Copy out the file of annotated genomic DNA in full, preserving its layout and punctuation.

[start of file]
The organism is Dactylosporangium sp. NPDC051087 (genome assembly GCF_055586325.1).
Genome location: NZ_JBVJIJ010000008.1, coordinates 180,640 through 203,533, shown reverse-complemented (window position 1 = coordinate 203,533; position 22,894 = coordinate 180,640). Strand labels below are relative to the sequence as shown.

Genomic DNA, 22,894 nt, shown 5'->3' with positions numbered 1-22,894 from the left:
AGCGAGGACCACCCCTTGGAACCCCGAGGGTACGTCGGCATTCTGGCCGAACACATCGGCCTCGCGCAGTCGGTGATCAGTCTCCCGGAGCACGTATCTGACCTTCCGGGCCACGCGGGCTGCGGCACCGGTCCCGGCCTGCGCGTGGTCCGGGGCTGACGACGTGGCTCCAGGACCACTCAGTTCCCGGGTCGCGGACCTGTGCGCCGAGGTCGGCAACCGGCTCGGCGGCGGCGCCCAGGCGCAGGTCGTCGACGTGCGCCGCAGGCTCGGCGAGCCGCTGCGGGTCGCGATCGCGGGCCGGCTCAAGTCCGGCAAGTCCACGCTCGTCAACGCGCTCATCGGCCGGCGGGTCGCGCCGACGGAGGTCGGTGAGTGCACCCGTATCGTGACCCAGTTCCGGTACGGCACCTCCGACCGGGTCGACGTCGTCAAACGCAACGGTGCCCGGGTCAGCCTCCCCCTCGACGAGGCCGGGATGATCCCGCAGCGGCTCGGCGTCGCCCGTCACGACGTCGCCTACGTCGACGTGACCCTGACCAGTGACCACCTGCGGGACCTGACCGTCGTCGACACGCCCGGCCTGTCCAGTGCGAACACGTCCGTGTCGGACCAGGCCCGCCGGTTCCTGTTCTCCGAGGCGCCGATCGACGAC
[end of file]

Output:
The organism is Dactylosporangium sp. NPDC051087 (genome assembly GCF_055586325.1).
Genome location: NZ_JBVJIJ010000008.1, coordinates 180,640 through 203,533, shown reverse-complemented (window position 1 = coordinate 203,533; position 22,894 = coordinate 180,640). Strand labels below are relative to the sequence as shown.

Genomic DNA, 22,894 nt, shown 5'->3' with positions numbered 1-22,894 from the left:
AGCGAGGACCACCCCTTGGAACCCCGAGGGTACGTCGGCATTCTGGCCGAACACATCGGCCTCGCGCAGTCGGTGATCAGTCTCCCGGAGCACGTATCTGACCTTCCGGGCCACGCGGGCTGCGGCACCGGTCCCGGCCTGCGCGTGGTCCGGGGCTGACGACGTGGCTCCAGGACCACTCAGTTCCCGGGTCGCGGACCTGTGCGCCGAGGTCGGCAACCGGCTCGGCGGCGGCGCCCAGGCGCAGGTCGTCGACGTGCGCCGCAGGCTCGGCGAGCCGCTGCGGGTCGCGATCGCGGGCCGGCTCAAGTCCGGCAAGTCCACGCTCGTCAACGCGCTCATCGGCCGGCGGGTCGCGCCGACGGAGGTCGGTGAGTGCACCCGTATCGTGACCCAGTTCCGGTACGGCACCTCCGACCGGGTCGACGTCGTCAAACGCAACGGTGCCCGGGTCAGCCTCCCCCTCGACGAGGCCGGGATGATCCCGCAGCGGCTCGGCGTCGCCCGTCACGACGTCGCCTACGTCGACGTGACCCTGACCAGTGACCACCTGCGGGACCTGACCGTCGTCGACACGCCCGGCCTGTCCAGTGCGAACACGTCCGTGTCGGACCAGGCCCGCCGGTTCCTGTTCTCCGAGGCGCCGATCGACGAC